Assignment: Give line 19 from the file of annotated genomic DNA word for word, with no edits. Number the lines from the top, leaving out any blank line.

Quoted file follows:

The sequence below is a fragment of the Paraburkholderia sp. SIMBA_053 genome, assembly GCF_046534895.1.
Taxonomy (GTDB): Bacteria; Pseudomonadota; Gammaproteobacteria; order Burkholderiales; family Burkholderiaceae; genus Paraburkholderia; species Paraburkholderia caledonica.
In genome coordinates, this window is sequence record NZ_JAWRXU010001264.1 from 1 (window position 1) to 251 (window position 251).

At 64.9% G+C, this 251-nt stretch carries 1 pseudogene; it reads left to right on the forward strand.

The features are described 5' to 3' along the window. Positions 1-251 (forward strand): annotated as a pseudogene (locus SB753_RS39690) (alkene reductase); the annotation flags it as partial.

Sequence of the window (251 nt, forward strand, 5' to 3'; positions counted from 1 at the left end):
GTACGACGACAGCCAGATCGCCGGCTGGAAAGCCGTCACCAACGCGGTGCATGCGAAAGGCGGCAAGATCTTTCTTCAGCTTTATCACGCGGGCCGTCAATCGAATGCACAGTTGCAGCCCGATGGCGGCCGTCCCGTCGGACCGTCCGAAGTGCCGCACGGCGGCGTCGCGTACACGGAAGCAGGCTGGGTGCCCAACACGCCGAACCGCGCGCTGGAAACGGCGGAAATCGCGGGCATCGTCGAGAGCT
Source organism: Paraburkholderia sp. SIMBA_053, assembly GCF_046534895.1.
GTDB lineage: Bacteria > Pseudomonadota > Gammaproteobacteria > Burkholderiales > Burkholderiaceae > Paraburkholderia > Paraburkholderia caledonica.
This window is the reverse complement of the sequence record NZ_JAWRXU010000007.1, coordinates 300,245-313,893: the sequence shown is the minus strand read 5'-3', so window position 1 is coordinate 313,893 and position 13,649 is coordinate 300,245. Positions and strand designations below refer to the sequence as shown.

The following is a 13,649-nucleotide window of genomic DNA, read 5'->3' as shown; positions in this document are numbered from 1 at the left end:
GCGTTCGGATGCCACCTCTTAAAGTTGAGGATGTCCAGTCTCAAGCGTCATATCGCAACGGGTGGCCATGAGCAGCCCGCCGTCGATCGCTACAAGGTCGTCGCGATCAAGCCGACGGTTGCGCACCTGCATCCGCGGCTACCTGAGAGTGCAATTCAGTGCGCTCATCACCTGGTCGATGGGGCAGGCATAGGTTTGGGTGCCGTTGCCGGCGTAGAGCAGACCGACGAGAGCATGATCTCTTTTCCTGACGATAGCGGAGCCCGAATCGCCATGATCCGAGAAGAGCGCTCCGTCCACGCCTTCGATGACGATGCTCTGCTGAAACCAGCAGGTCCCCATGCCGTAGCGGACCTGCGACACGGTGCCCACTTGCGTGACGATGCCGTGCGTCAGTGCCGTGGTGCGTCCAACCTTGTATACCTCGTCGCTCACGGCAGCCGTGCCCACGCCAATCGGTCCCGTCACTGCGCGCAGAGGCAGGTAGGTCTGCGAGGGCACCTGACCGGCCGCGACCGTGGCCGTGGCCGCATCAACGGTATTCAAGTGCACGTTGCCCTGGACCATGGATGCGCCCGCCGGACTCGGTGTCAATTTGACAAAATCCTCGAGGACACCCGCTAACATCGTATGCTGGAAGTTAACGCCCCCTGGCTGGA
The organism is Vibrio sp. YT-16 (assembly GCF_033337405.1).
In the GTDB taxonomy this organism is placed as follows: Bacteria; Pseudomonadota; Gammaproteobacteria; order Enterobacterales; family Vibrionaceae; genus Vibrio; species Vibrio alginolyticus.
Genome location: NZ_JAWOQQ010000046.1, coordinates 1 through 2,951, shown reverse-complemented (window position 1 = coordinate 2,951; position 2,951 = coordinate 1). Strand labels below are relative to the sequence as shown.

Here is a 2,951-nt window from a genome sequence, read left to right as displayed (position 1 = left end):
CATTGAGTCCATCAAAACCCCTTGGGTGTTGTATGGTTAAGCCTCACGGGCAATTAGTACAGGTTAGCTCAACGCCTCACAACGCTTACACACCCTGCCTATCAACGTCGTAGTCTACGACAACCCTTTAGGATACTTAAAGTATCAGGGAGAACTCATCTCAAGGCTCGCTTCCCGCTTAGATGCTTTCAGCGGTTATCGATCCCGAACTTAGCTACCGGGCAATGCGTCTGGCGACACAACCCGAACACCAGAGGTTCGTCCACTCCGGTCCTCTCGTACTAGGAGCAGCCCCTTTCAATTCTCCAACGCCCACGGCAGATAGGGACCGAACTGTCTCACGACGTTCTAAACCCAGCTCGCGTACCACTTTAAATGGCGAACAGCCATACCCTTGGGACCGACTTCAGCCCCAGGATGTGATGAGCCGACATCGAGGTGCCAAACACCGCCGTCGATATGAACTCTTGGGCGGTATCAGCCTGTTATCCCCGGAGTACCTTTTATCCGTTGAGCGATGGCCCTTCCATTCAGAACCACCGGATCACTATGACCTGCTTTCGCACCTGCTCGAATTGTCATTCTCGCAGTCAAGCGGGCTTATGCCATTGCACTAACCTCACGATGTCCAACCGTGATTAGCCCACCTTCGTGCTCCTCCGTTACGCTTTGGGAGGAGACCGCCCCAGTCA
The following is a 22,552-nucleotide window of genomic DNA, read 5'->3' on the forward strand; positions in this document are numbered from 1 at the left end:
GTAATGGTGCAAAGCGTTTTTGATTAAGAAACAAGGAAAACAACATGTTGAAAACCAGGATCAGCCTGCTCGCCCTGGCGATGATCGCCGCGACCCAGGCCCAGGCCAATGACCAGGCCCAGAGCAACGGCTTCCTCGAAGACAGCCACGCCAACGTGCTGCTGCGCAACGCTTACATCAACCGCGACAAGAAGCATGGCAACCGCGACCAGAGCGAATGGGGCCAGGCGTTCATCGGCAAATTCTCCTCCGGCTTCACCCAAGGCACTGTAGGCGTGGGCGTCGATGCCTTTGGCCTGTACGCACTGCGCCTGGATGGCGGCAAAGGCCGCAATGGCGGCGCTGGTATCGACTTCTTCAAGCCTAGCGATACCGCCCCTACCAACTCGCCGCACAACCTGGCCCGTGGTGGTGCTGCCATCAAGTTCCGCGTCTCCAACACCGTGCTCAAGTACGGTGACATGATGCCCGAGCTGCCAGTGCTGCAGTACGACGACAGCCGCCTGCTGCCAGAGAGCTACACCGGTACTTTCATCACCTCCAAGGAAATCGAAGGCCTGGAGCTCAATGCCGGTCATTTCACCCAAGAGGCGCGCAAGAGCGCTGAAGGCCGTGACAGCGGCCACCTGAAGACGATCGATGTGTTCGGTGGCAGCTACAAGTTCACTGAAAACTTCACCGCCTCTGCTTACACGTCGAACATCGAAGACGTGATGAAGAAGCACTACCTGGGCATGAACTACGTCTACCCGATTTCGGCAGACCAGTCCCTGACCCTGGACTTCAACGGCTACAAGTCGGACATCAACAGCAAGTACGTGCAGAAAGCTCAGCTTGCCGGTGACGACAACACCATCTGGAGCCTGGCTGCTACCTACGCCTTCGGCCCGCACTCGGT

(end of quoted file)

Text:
GTAATGGTGCAAAGCGTTTTTGATTAAGAAACAAGGAAAACAACATGTTGAAAACCAGGATCAGCCTGCTCGCCCTGGCGATGATCGCCGCGACCCAGGCCCAGGCCAATGACCAGGCCCAGAGCAACGGCTTCCTCGAAGACAGCCACGCCAACGTGCTGCTGCGCAACGCTTACATCAACCGCGACAAGAAGCATGGCAACCGCGACCAGAGCGAATGGGGCCAGGCGTTCATCGGCAAATTCTCCTCCGGCTTCACCCAAGGCACTGTAGGCGTGGGCGTCGATGCCTTTGGCCTGTACGCACTGCGCCTGGATGGCGGCAAAGGCCGCAATGGCGGCGCTGGTATCGACTTCTTCAAGCCTAGCGATACCGCCCCTACCAACTCGCCGCACAACCTGGCCCGTGGTGGTGCTGCCATCAAGTTCCGCGTCTCCAACACCGTGCTCAAGTACGGTGACATGATGCCCGAGCTGCCAGTGCTGCAGTACGACGACAGCCGCCTGCTGCCAGAGAGCTACACCGGTACTTTCATCACCTCCAAGGAAATCGAAGGCCTGGAGCTCAATGCCGGTCATTTCACCCAAGAGGCGCGCAAGAGCGCTGAAGGCCGTGACAGCGGCCACCTGAAGACGATCGATGTGTTCGGTGGCAGCTACAAGTTCACTGAAAACTTCACCGCCTCTGCTTACACGTCGAACATCGAAGACGTGATGAAGAAGCACTACCTGGGCATGAACTACGTCTACCCGATTTCGGCAGACCAGTCCCTGACCCTGGACTTCAACGGCTACAAGTCGGACATCAACAGCAAGTACGTGCAGAAAGCTCAGCTTGCCGGTGACGACAACACCATCTGGAGCCTGGCTGCTACCTACGCCTTCGGCCCGCACTCGGT